In preparation for the parliamentary elections, the Commonwealth Secretary-General Kamalesh Sharma has constituted an Observer Group with a view to assess compliance with national and international standards, and to strengthen the electoral framework.
The observation is led by former Jamaican Prime Minister Bruce Golding, who introduced the group at a press conference held in Malé today (March 19).
An arrival statement was read by Golding, who stated that the group’s task was to “consider all factors relating to the credibility of the electoral process,” and stressed their commitment to staying “objective, impartial and independent.”
The group will “assess whether the elections have been conducted according to the standards to which Maldives has committed itself, including both the Maldivian constitutional and legislative framework and relevant Commonwealth and international commitments,” Golding added.
The group consists of seven members who will be drawn from across the regions of the Commonwealth, and includes a range of experts from political, electoral, legal, and media fields. Golding explained that the observers will be deployed across various atolls on March 20, but did not disclose when asked which atolls they would be monitoring.
A preliminary statement of findings will be published shortly after the elections on March 22, followed by an official report which will be published following the Group’s departure on March 28.
When asked by Minivan News during the conference whether their arrival in the Maldives has been well received by the government, Golding confirmed that they met all the relevant stakeholders and had a “good balance of views conveyed to us about the challenges that may exist.”
The Commonwealth team sent to observe the 2013 presidential election described the initial poll as “inclusive and competitive”, before the results were annulled by the Supreme Court after allegations of inconsistencies within the voter registry.
The group had described the voter register as “accurate and robust”, with Chair of the observation group Dr Lawrence Gonzi noting that “Fears expressed by some political parties regarding possible large numbers of deceased voters and voters registered in the wrong geographic area seem to be unfounded.”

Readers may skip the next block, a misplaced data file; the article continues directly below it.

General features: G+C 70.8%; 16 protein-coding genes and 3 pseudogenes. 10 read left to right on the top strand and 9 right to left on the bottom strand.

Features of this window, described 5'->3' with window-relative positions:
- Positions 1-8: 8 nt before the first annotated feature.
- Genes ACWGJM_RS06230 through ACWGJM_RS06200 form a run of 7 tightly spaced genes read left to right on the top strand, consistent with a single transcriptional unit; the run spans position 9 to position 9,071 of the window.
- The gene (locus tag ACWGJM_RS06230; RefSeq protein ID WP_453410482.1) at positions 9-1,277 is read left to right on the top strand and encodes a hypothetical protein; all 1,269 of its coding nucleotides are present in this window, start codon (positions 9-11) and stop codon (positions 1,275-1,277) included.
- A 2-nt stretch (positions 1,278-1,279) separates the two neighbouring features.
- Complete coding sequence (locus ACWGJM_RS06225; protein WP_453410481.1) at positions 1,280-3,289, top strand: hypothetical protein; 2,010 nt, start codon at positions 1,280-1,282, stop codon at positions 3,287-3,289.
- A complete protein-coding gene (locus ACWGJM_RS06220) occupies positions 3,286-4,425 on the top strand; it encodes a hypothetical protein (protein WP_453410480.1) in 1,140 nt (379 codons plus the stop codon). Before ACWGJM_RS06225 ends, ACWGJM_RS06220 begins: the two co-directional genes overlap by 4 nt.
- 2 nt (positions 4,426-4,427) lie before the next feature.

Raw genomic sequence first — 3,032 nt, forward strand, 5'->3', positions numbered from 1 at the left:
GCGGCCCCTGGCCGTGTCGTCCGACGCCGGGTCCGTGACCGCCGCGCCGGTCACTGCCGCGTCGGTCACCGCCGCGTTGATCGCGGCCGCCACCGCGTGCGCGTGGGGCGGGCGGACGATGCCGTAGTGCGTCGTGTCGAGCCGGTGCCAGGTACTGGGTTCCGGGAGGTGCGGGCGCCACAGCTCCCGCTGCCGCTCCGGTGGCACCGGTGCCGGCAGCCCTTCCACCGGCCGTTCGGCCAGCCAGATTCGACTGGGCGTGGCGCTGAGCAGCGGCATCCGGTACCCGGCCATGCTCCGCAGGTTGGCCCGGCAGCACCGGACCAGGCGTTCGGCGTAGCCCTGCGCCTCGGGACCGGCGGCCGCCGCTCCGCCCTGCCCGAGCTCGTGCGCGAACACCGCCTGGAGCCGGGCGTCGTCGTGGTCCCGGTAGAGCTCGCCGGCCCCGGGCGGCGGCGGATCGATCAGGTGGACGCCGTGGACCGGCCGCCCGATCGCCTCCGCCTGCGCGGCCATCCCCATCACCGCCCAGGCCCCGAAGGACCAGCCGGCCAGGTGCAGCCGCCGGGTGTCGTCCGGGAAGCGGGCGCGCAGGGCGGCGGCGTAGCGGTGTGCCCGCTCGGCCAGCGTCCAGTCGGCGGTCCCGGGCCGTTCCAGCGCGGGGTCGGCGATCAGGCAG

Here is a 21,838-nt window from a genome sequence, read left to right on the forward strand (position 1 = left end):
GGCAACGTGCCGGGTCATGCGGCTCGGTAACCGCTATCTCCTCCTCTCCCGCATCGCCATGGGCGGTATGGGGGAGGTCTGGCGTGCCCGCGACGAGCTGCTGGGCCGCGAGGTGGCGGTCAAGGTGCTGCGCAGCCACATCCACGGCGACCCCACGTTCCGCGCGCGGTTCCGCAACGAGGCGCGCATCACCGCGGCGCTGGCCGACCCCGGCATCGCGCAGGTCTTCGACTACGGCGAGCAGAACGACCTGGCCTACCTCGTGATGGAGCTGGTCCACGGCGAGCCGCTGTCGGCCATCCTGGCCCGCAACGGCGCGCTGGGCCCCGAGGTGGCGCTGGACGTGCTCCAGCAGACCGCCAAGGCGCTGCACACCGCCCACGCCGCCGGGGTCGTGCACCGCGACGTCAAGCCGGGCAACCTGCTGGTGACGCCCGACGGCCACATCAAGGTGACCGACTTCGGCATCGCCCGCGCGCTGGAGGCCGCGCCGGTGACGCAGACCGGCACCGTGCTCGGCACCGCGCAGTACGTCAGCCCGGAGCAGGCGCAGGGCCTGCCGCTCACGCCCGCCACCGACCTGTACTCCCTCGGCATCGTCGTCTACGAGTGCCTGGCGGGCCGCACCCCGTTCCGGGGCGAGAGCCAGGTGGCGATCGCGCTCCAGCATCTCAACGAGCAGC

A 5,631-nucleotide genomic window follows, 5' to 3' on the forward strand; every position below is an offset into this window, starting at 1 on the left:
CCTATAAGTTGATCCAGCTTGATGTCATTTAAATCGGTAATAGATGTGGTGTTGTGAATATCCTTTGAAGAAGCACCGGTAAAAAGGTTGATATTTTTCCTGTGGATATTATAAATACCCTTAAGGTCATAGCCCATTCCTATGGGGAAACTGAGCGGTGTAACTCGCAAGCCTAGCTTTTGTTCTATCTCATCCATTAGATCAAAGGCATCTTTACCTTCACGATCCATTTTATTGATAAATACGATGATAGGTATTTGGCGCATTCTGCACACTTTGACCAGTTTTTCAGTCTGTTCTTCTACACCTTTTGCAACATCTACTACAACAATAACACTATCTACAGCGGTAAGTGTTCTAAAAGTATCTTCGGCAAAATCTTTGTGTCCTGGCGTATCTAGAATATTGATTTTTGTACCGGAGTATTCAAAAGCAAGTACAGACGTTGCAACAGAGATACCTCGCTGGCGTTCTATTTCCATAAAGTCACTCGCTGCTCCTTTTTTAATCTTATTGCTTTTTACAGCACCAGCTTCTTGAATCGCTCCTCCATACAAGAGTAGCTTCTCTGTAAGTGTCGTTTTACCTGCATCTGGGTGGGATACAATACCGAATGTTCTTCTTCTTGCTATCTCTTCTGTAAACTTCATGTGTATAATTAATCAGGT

Golding was also asked by local media today if a credible and fair election was possible following the recent decision by the Supreme Court to dismiss the Elections Commission President Fuwad Thowfeek and Vice President Ahmed Fayaz Hassan.
Goulding responded that they have “taken note,” but added that he was unable to divulge the details of their discussions.
In addition to the Commonwealth, the European Union have been invited by the Elections Commission to implement the Maldives’ first full EU Election Observation Mission (EOM).
According to the Chief Observer Eduard Kukan, the EOM intend to strengthen human rights and the rule of law, to deter malpractice, and to improve the electoral environment. Their report will also make concrete recommendations to help improve the electoral framework.
India this week revealed that it had declined an invite from the Elections Commission to send a team of observers due to election preparations in India itself.
“The Maldives Elections Commission had invited our Election Commission to observe the polls. But the Election Commission is very busy managing the current schedule, so we have declined,” the New India Express reported a senior government official from the country as having stated.
Officials at the Indian High Commission in Malé have confirmed that no observers will be sent, though it was pointed out that High Commission staff would be performing some observer functions.